The tide is turning in real estate

Our new Mid Year Market Report has just been printed (about a month behind schedule) and is now on our website www.coldwellbankercayman.com. But that delay, plus the lead time to do the research and get it written and printed, means the figures used are now at least 90 days old.  

Normally this would not be significant, but this year it is. There is no doubt in my mind that the mood of the market has improved over that period, as has the frequency of showings.  

The conclusions and projections of the report are positive and accurate. However, the data collected since then further supports, and strongly emphasizes, those conclusions. 

Looking at the CIREBA MLS figures, over the past 90 days alone, 127 properties have closed (sold) and another 150 or more are newly under contract with a “Sale Pending” or “Pending Conditional” designation.  

That’s 277 properties either under contract or sold within the last 90 days when a total of 442 were sold in all of 2013. If we extended the time to close all of these properties to be as much as 180 days in total, that would still be an increase of 25 percent over 2013. 

Meanwhile, although the total inventory on the market continues to increase in value (now at roughly $1.75 billion), if we look at individual sectors, the supply is getting very thin. For example, on Seven Mile Beach, there are no condos for sale from US$1 million to US$1.3 million. There are other sectors, like forced sales on inland properties, which are adding to the supply. 

If you are a fisherman or boater or diver, you know what a “slack tide” is. It is the brief period between the changing of the tides when the water is no longer falling but hasn’t yet started rising. You can’t really tell what is happening unless you are in the water, and even then it is hard to tell until the water actually begins to move the other way.  

In applying this tidal analogy to real estate, there are two terms to consider: sales activity and pricing. In moving from a down/buyers market, which we have been in since about 2009, we must first have increased sales activity. In terms of sales activity, “slack tide” ended and the tide began to rise around last October when a noticeable shift in sales activity began. That is what we were referring to above. The tide is certainly now rising in relation to sales activity. 

With regard to pricing, the data above tells me that we are just coming out of “slack tide” and the tide is starting to rise. The CIREBA MLS figures will not demonstrate this for another couple of months, but it is already apparent to those of us on the ground.  

Sellers are becoming more reluctant to sell for what the last few comparable properties sold for, but the historical data does not support higher prices – yet. So we have gaps in the supply between the sold prices and listed prices.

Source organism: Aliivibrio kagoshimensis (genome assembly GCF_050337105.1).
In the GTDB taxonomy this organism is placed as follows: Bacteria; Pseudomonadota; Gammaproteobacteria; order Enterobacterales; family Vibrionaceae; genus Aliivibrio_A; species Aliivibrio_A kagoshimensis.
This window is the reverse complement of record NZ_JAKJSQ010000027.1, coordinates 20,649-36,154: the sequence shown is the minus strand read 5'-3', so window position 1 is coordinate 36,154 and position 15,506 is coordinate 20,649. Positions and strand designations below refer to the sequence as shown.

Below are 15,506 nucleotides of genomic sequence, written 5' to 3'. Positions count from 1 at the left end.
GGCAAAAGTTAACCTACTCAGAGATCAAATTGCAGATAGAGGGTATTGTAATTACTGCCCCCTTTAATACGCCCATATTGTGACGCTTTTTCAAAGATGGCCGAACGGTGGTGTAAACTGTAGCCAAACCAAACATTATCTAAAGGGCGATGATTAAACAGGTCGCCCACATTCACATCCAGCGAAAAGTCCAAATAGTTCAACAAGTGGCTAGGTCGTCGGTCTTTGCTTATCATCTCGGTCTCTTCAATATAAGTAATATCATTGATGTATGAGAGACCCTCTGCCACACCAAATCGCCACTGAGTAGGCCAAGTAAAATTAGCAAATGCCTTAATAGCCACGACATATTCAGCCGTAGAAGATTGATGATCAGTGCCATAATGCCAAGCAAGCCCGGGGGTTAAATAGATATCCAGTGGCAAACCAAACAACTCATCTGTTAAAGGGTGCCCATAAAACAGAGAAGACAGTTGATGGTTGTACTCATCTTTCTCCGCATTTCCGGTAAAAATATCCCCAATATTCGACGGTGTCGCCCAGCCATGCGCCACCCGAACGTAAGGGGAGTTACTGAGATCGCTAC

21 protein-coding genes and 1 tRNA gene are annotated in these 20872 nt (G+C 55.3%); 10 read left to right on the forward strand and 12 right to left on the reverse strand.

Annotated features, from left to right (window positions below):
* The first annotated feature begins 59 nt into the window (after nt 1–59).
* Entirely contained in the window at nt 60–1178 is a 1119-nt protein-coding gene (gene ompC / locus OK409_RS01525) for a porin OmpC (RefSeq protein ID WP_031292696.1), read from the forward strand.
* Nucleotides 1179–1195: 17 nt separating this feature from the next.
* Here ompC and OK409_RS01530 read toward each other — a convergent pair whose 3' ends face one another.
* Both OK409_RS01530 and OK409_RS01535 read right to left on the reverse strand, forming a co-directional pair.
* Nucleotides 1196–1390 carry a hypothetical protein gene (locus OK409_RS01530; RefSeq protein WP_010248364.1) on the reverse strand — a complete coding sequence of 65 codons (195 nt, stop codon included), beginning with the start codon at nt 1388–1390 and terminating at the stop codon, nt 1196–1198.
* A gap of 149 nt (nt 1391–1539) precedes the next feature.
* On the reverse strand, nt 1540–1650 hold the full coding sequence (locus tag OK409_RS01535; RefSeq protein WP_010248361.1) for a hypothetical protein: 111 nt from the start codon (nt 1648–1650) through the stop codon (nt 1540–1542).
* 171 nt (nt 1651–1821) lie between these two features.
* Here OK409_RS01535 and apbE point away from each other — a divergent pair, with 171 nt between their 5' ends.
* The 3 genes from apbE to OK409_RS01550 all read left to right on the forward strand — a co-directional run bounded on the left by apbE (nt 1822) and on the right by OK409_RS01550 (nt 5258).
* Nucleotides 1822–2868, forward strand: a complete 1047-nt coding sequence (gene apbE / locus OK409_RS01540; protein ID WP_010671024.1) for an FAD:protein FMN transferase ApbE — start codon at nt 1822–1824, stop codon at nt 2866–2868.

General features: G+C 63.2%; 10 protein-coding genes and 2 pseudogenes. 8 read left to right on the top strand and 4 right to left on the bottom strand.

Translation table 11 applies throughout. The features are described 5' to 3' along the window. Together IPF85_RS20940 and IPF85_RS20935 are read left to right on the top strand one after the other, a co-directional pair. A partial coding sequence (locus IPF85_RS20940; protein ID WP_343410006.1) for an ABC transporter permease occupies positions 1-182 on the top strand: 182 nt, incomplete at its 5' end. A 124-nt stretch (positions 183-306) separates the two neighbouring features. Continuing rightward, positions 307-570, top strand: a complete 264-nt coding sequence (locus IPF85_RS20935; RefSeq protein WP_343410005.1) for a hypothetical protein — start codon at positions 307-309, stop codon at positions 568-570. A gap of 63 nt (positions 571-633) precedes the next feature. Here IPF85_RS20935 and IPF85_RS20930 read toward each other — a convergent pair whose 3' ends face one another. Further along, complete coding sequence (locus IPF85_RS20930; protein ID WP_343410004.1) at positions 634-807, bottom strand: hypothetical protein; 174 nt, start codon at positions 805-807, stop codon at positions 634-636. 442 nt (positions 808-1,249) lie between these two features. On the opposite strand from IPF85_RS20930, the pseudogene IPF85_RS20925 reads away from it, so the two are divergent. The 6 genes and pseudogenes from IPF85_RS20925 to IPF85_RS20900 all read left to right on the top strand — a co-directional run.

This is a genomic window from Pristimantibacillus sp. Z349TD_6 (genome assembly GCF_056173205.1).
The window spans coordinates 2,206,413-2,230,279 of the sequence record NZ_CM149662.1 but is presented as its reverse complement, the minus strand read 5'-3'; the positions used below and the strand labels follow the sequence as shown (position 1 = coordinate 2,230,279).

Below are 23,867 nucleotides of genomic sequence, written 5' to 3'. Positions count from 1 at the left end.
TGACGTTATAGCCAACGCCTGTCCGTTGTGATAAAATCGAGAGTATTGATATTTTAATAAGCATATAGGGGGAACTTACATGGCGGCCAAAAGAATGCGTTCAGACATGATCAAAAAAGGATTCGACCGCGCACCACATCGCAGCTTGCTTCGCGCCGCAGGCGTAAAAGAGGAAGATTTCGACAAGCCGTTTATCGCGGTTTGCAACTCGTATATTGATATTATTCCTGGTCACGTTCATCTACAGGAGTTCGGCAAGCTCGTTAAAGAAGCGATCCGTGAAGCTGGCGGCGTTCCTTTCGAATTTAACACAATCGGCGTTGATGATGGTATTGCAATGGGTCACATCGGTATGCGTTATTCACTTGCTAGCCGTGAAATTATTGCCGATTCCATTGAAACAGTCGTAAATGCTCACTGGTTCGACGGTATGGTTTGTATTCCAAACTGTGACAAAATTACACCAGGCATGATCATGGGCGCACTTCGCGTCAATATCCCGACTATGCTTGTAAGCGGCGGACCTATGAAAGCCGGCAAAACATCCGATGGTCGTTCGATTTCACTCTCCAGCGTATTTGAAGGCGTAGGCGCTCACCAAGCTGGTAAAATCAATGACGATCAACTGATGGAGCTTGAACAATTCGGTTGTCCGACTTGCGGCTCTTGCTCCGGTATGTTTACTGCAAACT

It is only a matter of time until those gaps are filled with sales that represent a compromise between the two – which amounts to a rise in prices. 

How soon, and how emphatic the shift will be, nobody really knows. But speaking as somebody on the ground, the compromise sales should be in evidence anytime now. And how dramatic the move will be is dependent upon the amount of demand in each market area. Buyers are unlikely to pay silly prices again after being burned so recently by the recession.  

Notice that above I said “compromise” deals. At this point in the market cycle, it is imperative that sellers are not too stubborn about getting back to previous highs immediately. That’s not how it works. The upward movement of prices is a process that happens as buyer confidence grows and purchases continue to be made at slightly higher but ever increasing levels. But keep in mind, real estate values were discounted 20 percent to 30 percent from previous highs in Cayman during the recession, so purchases made before that discount disappears will be good buys. 

On the heels of the information above, the next question is probably, Why is this happening now? The short answer is that a lot of people have been holding on to their money for a number of years, but there are no traditionally safe investments giving any return. Banks and bonds are hardly worth the trouble, and stocks get riskier every day, it seems. Staying in U.S. dollars is also scary.

The lone safe haven of precious metals is probably due for another move higher soon. And yet, you can own it, but you can’t spend or enjoy it easily. Real estate has become the new darling of investors, more by default than anything else – although the lower prices have certainly also made real estate more attractive. 

Many individuals from foreign countries are looking to geographically diversify their assets. A beneficiary has been the commercial sector, with global investments totaling around US$1.1 trillion, making it the most active year since 2007. Some commercial and residential properties in Cayman are offered with a 6 percent to 8 percent cap rate.  

And even those at 4.5 percent yield much higher returns than banks. In fact, in Cayman, many condos will pay all your expenses with rental income and still allow you to use them as well. 

We believe that this winter we will see a continuation of the trend already begun, and the tide of prices will indeed rise. 

 

Real_Estate_Cayman_sm

Supply is decreasing in some market sectors. There are no Seven Mile Beach condos available in the $1 million to $1.3 million range. – PHOTO: CHRIS COURT

NO COMMENTS